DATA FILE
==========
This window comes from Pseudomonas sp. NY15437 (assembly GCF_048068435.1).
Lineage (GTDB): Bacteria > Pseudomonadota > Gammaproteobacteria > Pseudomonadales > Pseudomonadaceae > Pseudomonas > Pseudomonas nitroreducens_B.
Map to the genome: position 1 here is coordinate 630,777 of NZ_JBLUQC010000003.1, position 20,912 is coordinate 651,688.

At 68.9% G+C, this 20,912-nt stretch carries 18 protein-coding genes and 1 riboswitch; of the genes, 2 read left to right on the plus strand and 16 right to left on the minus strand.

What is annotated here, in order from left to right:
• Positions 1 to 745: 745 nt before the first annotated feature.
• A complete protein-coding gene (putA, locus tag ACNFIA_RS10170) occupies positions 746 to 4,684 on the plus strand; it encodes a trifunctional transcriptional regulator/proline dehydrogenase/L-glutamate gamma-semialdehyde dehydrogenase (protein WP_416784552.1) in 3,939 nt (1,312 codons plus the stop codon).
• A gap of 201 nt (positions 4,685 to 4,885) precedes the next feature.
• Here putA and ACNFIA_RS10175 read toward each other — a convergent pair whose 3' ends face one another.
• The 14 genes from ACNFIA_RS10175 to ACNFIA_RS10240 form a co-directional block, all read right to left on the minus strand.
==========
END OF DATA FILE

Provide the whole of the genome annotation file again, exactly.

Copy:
This window comes from Pseudomonas sp. NY15437 (assembly GCF_048068435.1).
Lineage (GTDB): Bacteria > Pseudomonadota > Gammaproteobacteria > Pseudomonadales > Pseudomonadaceae > Pseudomonas > Pseudomonas nitroreducens_B.
Map to the genome: position 1 here is coordinate 630,777 of NZ_JBLUQC010000003.1, position 20,912 is coordinate 651,688.

At 68.9% G+C, this 20,912-nt stretch carries 18 protein-coding genes and 1 riboswitch; of the genes, 2 read left to right on the plus strand and 16 right to left on the minus strand.

What is annotated here, in order from left to right:
• Positions 1 to 745: 745 nt before the first annotated feature.
• A complete protein-coding gene (putA, locus tag ACNFIA_RS10170) occupies positions 746 to 4,684 on the plus strand; it encodes a trifunctional transcriptional regulator/proline dehydrogenase/L-glutamate gamma-semialdehyde dehydrogenase (protein WP_416784552.1) in 3,939 nt (1,312 codons plus the stop codon).
• A gap of 201 nt (positions 4,685 to 4,885) precedes the next feature.
• Here putA and ACNFIA_RS10175 read toward each other — a convergent pair whose 3' ends face one another.
• The 14 genes from ACNFIA_RS10175 to ACNFIA_RS10240 form a co-directional block, all read right to left on the minus strand.